Today's Headlines and Commentary

Today's Headlines and Commentary

By William Ford
Monday, April 16, 2018, 2:50 PM

In a filing submitted Sunday evening, President Trump’s lawyers requested that a federal judge allow the president to review the files seized during the FBI’s raids on the office of Michael Cohen, Trump’s longtime personal lawyer, before investigators review them, the Washington Post reports. Cohen is similarly advocating for the chance to review the seized material before prosecutors do. His hearing is set for Monday afternoon, at which point Cohen’s lawyers are expected to disclose how many clients Cohen has and the number of seized documents that Cohen believes are privileged. The Post notes that the president’s personal request to review the seized material prior to its review by federal prosecutors underscores the high stakes of the case. 

President Trump reversed a plan announced by U.N. Ambassador Nikki Haley to impose further sanctions on Russia in response to Moscow’s continued support for the Assad regime’s use of chemical weapons, the Post reports. In an interview on Face the Nation on Monday, Haley said Treasury Secretary Steve Mnuchin would announce the sanctions on Monday. When Trump conferred with national security officials on Sunday evening, however, he expressed his anger that the sanctions rollout had begun without his explicit approval and his discomfort with the sanctions, which Moscow characterized as overly -punitive. The administration informed the Russian embassy in Washington later that evening that it would not, in fact, impose the proposed sanctions.

Defense Secretary James Mattis and Gen. Joseph Dunford, chairman of the Joint Chiefs of Staff, will brief Congress on Tuesday on the administration’s airstrikes on Syria, Politico reports. The pair will brief the House at 2:30 p.m. and the Senate at 4:30 p.m. Republican Reps. Justin Amash of Michigan and Thomas Massie of Kentucky joined Democratic lawmakers over the weekend in saying that the airstrikes required congressional authorization. Sen. Lindsey Graham (R.-S.C.) stated the airstrikes did not sufficiently degrade the Syrian government’s ability to wage war, Politico adds. Graham also stressed that the administration missed the opportunity to articulate a broader U.S. strategy in Syria, noting that the airstrikes marked a quick retaliation to the Assad regime’s use of chemical weapons but did not fall within a coherent framework for engaging with the country. In the president’s address to the country on Friday evening, he emphasized that the U.S. “does not seek an indefinite presence in Syria.”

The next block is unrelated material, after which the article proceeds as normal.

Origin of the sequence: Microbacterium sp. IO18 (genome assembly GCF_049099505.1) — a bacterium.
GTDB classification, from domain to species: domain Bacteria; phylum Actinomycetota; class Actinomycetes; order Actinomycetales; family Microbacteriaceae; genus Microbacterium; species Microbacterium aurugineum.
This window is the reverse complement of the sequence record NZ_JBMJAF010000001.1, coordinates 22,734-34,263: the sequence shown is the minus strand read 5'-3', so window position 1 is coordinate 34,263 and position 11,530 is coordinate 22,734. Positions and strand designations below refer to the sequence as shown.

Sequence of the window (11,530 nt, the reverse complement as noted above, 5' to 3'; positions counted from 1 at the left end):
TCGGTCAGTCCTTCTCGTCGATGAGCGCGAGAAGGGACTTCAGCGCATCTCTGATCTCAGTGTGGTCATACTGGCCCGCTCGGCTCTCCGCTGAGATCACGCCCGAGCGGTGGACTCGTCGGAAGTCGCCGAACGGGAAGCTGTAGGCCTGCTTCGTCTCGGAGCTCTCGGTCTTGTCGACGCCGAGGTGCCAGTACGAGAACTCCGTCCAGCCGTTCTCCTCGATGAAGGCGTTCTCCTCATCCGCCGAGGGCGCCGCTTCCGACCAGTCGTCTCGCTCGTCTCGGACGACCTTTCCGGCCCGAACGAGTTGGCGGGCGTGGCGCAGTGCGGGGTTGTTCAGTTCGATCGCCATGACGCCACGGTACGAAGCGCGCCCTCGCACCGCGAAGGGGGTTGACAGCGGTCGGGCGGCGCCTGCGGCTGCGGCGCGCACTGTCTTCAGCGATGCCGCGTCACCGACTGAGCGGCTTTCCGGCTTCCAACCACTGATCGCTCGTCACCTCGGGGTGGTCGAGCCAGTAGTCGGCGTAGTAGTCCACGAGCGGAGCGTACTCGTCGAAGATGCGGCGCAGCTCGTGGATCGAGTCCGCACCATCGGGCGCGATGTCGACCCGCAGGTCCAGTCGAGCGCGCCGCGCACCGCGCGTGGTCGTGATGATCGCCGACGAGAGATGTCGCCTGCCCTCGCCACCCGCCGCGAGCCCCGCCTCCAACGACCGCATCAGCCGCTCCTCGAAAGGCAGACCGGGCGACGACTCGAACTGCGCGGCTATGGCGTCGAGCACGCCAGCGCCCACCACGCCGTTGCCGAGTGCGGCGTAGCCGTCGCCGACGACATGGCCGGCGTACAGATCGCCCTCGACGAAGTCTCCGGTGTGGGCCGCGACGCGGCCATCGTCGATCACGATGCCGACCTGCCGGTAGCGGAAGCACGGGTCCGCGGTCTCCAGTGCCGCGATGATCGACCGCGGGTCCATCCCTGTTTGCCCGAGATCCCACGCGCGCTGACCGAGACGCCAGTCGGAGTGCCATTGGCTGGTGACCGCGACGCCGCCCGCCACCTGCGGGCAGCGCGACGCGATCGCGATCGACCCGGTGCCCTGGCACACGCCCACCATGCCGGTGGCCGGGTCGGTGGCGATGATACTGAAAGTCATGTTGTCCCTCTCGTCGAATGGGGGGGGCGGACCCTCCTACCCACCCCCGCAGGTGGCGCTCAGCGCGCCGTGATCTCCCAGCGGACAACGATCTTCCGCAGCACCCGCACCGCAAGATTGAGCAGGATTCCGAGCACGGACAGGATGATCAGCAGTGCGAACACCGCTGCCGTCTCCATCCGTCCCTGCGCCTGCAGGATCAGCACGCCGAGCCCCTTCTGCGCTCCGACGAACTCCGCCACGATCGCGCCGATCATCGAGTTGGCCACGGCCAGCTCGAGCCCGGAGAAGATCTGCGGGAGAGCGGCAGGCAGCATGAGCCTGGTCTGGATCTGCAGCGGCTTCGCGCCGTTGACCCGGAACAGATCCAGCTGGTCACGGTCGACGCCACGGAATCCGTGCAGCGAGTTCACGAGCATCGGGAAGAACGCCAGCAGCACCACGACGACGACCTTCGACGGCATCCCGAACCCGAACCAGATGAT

Western diplomats said Monday that Russia and Syria have prevented international chemical weapons inspectors form the Organization for the Prohibition of Chemical Weapons from accessing the site of the Assad regime’s chemical weapons attack in Douma, the New York Times reports. OPCW inspectors arrived in Syria two days ago and still have not entered the city. At first, Russian and Syrian officials informed the chemical weapons watchdog that there remained “pending security issues” in Douma for the two countries to address. Russian diplomats then claimed that the problem was not Russian or Syrian authorization for investigators to enter Douma but rather the lack of approval from the U.N. Secretariat’s security department for investigators to enter the city. The U.N. responded to the Russian claim quickly, clarifying that OPCW investigators had “all the necessary clearances” to perform their tests. The U.S. ambassador to the OPCW suggested that Russia’s attempts to delay the watchdog’s investigation into the attack on Douma could constitute an effort to to conceal evidence of the use of chemical weapons.